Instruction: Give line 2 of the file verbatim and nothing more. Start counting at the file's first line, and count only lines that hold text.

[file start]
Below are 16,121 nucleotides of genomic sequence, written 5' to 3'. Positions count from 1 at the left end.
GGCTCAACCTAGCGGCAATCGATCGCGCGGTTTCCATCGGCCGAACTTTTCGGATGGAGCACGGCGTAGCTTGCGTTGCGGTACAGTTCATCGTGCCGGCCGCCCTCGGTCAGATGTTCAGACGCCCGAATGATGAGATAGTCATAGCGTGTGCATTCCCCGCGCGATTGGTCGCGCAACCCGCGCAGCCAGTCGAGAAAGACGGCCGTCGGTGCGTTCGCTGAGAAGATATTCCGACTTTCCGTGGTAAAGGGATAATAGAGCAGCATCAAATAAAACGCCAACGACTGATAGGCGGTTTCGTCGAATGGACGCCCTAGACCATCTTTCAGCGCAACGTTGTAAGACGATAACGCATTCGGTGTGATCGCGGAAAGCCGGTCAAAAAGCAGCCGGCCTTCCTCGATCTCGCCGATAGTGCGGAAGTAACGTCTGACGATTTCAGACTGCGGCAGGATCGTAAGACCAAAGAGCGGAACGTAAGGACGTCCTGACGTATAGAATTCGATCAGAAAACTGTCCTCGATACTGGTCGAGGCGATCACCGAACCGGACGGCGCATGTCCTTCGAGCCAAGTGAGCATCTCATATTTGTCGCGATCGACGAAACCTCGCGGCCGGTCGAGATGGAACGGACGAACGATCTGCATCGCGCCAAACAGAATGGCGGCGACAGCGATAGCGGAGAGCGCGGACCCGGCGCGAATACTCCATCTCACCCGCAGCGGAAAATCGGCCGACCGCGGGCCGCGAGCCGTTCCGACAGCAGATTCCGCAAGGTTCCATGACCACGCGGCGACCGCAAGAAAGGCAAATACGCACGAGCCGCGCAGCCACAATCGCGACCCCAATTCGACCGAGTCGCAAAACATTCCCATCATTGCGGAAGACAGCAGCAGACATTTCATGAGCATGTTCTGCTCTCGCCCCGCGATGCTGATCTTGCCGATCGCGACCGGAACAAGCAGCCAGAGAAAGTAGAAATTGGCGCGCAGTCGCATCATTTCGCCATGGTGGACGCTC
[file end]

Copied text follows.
GGCTCAACCTAGCGGCAATCGATCGCGCGGTTTCCATCGGCCGAACTTTTCGGATGGAGCACGGCGTAGCTTGCGTTGCGGTACAGTTCATCGTGCCGGCCGCCCTCGGTCAGATGTTCAGACGCCCGAATGATGAGATAGTCATAGCGTGTGCATTCCCCGCGCGATTGGTCGCGCAACCCGCGCAGCCAGTCGAGAAAGACGGCCGTCGGTGCGTTCGCTGAGAAGATATTCCGACTTTCCGTGGTAAAGGGATAATAGAGCAGCATCAAATAAAACGCCAACGACTGATAGGCGGTTTCGTCGAATGGACGCCCTAGACCATCTTTCAGCGCAACGTTGTAAGACGATAACGCATTCGGTGTGATCGCGGAAAGCCGGTCAAAAAGCAGCCGGCCTTCCTCGATCTCGCCGATAGTGCGGAAGTAACGTCTGACGATTTCAGACTGCGGCAGGATCGTAAGACCAAAGAGCGGAACGTAAGGACGTCCTGACGTATAGAATTCGATCAGAAAACTGTCCTCGATACTGGTCGAGGCGATCACCGAACCGGACGGCGCATGTCCTTCGAGCCAAGTGAGCATCTCATATTTGTCGCGATCGACGAAACCTCGCGGCCGGTCGAGATGGAACGGACGAACGATCTGCATCGCGCCAAACAGAATGGCGGCGACAGCGATAGCGGAGAGCGCGGACCCGGCGCGAATACTCCATCTCACCCGCAGCGGAAAATCGGCCGACCGCGGGCCGCGAGCCGTTCCGACAGCAGATTCCGCAAGGTTCCATGACCACGCGGCGACCGCAAGAAAGGCAAATACGCACGAGCCGCGCAGCCACAATCGCGACCCCAATTCGACCGAGTCGCAAAACATTCCCATCATTGCGGAAGACAGCAGCAGACATTTCATGAGCATGTTCTGCTCTCGCCCCGCGATGCTGATCTTGCCGATCGCGACCGGAACAAGCAGCCAGAGAAAGTAGAAATTGGCGCGCAGTCGCATCATTTCGCCATGGTGGACGCTC